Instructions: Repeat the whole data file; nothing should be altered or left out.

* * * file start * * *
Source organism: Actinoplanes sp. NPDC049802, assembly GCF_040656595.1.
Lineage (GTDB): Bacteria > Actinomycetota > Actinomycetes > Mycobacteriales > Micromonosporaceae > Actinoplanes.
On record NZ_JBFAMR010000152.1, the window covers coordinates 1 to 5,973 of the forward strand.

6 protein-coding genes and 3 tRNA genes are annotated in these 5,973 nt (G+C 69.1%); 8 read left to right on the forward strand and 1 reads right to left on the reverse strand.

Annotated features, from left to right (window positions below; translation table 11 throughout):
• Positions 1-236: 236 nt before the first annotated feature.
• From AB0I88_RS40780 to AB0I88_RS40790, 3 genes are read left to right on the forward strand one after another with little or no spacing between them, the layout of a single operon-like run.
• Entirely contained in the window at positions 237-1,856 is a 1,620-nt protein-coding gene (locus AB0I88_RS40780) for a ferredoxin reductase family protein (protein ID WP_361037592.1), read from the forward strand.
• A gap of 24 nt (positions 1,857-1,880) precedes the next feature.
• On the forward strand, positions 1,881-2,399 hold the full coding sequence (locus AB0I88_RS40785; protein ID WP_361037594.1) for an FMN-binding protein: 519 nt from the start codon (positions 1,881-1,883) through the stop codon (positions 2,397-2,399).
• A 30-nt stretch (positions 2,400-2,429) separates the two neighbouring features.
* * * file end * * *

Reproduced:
Source organism: Actinoplanes sp. NPDC049802, assembly GCF_040656595.1.
Lineage (GTDB): Bacteria > Actinomycetota > Actinomycetes > Mycobacteriales > Micromonosporaceae > Actinoplanes.
On record NZ_JBFAMR010000152.1, the window covers coordinates 1 to 5,973 of the forward strand.

6 protein-coding genes and 3 tRNA genes are annotated in these 5,973 nt (G+C 69.1%); 8 read left to right on the forward strand and 1 reads right to left on the reverse strand.

Annotated features, from left to right (window positions below; translation table 11 throughout):
• Positions 1-236: 236 nt before the first annotated feature.
• From AB0I88_RS40780 to AB0I88_RS40790, 3 genes are read left to right on the forward strand one after another with little or no spacing between them, the layout of a single operon-like run.
• Entirely contained in the window at positions 237-1,856 is a 1,620-nt protein-coding gene (locus AB0I88_RS40780) for a ferredoxin reductase family protein (protein ID WP_361037592.1), read from the forward strand.
• A gap of 24 nt (positions 1,857-1,880) precedes the next feature.
• On the forward strand, positions 1,881-2,399 hold the full coding sequence (locus AB0I88_RS40785; protein ID WP_361037594.1) for an FMN-binding protein: 519 nt from the start codon (positions 1,881-1,883) through the stop codon (positions 2,397-2,399).
• A 30-nt stretch (positions 2,400-2,429) separates the two neighbouring features.